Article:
Artist Highlight: Voidz

Written by: Brianna Doroger (Social Media Coordinator @ OneOf)

Since 2018, Toronto-based digital artist Voidz has been releasing artwork that aims to blur the lines of reality. Despite remaining anonymous under his alias “Voidz,” each of his “voids” offers a new perspective on the mundane and invites its viewers to explore possibilities beyond their perception. His works have captured the attention of high-profile collaborations with Drake, Stromae, and Puma. However, most notably, his creations have sparked an interest amongst NFT collectors, curating sold-out one-of-one pieces that have collectors bidding for the highest offer.

As a notable artist amongst the NFT community, his release of “The Tadow Collection” in March 2022 on, a rendition of the 2017 “Tadow” viral jam session–now certified platinum record between Masego and FKJ, is a visual reinterpretation of the record through a series of stunning 3D motion NFTs to celebrate the song’s fifth anniversary. The sold-out collection available only on the OneOf Marketplace is just one example of his culture-shifting creations.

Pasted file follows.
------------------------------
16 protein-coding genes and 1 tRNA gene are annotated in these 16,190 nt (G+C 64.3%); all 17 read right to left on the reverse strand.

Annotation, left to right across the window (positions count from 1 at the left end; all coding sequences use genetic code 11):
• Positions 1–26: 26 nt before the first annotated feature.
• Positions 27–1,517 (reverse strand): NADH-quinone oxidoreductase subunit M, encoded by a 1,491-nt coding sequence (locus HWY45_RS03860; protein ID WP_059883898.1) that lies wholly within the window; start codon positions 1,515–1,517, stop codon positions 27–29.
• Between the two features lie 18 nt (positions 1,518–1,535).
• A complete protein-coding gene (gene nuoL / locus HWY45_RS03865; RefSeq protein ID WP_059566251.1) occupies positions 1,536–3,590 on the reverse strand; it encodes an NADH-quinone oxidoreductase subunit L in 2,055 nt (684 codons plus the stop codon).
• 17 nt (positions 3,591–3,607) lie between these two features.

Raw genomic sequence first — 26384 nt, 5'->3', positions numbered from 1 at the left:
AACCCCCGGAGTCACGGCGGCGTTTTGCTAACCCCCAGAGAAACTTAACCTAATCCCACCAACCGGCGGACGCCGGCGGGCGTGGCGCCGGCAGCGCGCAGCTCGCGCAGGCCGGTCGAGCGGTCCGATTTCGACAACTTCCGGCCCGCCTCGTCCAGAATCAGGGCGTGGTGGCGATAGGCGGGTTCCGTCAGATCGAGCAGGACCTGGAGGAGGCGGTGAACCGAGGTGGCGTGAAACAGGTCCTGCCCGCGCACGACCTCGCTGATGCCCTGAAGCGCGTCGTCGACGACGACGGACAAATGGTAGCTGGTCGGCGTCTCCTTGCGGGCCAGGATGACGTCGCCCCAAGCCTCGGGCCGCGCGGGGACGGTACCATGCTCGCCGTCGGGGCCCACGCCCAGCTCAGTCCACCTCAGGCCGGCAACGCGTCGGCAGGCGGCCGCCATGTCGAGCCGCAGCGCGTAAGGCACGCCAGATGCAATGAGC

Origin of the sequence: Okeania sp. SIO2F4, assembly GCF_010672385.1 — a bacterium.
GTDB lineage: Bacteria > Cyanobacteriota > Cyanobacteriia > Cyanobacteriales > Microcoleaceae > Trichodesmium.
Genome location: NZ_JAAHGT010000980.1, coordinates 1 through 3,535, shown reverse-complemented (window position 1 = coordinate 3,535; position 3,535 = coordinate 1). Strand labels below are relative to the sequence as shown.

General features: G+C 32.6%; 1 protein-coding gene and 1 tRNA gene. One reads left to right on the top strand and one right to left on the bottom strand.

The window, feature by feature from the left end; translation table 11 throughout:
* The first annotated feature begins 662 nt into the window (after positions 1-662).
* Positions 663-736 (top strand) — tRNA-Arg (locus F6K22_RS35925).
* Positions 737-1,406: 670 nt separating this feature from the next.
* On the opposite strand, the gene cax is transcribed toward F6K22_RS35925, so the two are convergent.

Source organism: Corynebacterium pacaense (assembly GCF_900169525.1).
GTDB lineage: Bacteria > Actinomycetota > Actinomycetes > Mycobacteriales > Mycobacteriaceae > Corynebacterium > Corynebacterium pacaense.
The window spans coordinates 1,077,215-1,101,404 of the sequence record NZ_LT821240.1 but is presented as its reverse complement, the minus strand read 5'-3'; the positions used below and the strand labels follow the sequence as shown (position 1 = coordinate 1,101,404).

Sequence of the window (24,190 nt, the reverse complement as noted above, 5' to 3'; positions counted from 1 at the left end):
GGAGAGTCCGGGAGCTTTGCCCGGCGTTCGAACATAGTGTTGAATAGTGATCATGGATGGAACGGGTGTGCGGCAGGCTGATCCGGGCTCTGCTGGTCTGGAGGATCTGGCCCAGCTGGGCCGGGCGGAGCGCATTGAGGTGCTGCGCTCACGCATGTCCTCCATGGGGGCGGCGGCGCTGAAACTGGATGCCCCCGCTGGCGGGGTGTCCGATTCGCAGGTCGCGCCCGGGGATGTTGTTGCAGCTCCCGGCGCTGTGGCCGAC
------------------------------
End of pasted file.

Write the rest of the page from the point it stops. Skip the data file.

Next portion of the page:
As of December 2022, his latest one of one piece, “Copycart” on SuperRare, again highlights his signature surrealist style that has gathered him acclaim all over social media reaching an audience of over 1 million viewers, thus captivating the minds of collectors and other creatives alike.

We asked Voidz several questions about his creative process, inspiration, and his thoughts on the future of digital art and web3. Here’s how he responded:

What does your creative process look like, how do you come up with the ideas that you do?

I think my creative process is a little chaotic and unconventional. I never really sketch anything or collect references before I begin like I think a lot of people do, but there are two main approaches I have for starting a new void.